- Find quick ways to reset it / restore it: Once you know and set up your test environment, look for ways to reset/restore it quickly. Testers often overlook the environment setup time.; it will take a significant amount of your time.
- Leverage your automation tools/skills to develop test environment setup scripts. IAAC (infrastructure as a code) is an amazing way to instantly create your test environment.
- Use automation hooks to automatically set up, and teardown various test environment states.
- Find and use tools such as Clear Cache Extension to quickly reset your test environment. You will save a lot of time with such tools.
Reuse Good Ideas
Ideas are at the heart of testing. Designing test scenarios, cases, ideas, etc., takes up a significant portion of our testing time. However, it’s not always necessary to reinvent the wheel when you can easily reuse some good ideas. Over time, most of these reusable testing ideas have proved helpful. You can check out and leverage the following reusable test idea catalogs:
- abhivaikar/howtheytest: a collection of curated public resources about how popular software companies test their software.
- Test Heuristics Cheat Sheet: powerful testing cheat sheet from the Ministry of Testing; is filled with data type attacks, web tests, api tests, heuristics, frameworks, and a lot of testing wisdom.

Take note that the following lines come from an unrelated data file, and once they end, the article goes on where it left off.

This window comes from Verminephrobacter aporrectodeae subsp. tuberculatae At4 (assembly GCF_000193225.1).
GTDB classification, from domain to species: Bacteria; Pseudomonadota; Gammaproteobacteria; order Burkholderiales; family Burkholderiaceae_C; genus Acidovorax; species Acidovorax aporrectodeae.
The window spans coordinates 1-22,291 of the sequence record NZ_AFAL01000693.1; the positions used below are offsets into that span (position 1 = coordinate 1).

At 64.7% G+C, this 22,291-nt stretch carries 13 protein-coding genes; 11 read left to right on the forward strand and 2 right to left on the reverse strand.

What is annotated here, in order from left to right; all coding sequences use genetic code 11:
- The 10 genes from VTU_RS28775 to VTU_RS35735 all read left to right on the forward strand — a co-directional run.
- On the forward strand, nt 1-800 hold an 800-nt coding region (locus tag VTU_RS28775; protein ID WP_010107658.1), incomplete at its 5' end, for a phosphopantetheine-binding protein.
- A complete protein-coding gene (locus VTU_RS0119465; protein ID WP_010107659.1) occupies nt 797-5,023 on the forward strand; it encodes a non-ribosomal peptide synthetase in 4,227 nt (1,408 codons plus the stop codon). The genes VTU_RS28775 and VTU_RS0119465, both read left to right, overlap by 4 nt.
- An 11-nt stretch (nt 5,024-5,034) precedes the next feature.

- Testing Mnemonics List: Mnemonics are a learning aid to construct test ideas quickly. Here, you will find all the popular software testing mnemonics.
- Consistency Oracles: An oracle is a way to recognize a problem. We can use consistency as an oracle to discover quick issues with the product and generate testing ideas. A few of the popular consistency oracles are:
- History of the product: Is the product consistent with its history (previous releases, functionalities, etc.)?
- Comparable products: Is the product consistent with other comparable products? These similar products could be from some competitor or something within our product line.
- Claims: Is the product consistent with the claims that have been made for it? These claims could be from the product marketing material or could also be an organization-wide claim.
- Product: Is every component of your product consistent with the other components? There could be various parameters to evaluate product consistency. Ex: Font Size, Colors, Page Design, Layout, Forms, etc.
Research / Ask for Information
A major difference between professional testers and amateurs is the way they absorb and process information. While amateurs wait for information to come to them, professionals work to find it proactively through research and investigation. To make your testing process more efficient, you should investigate/search for the following: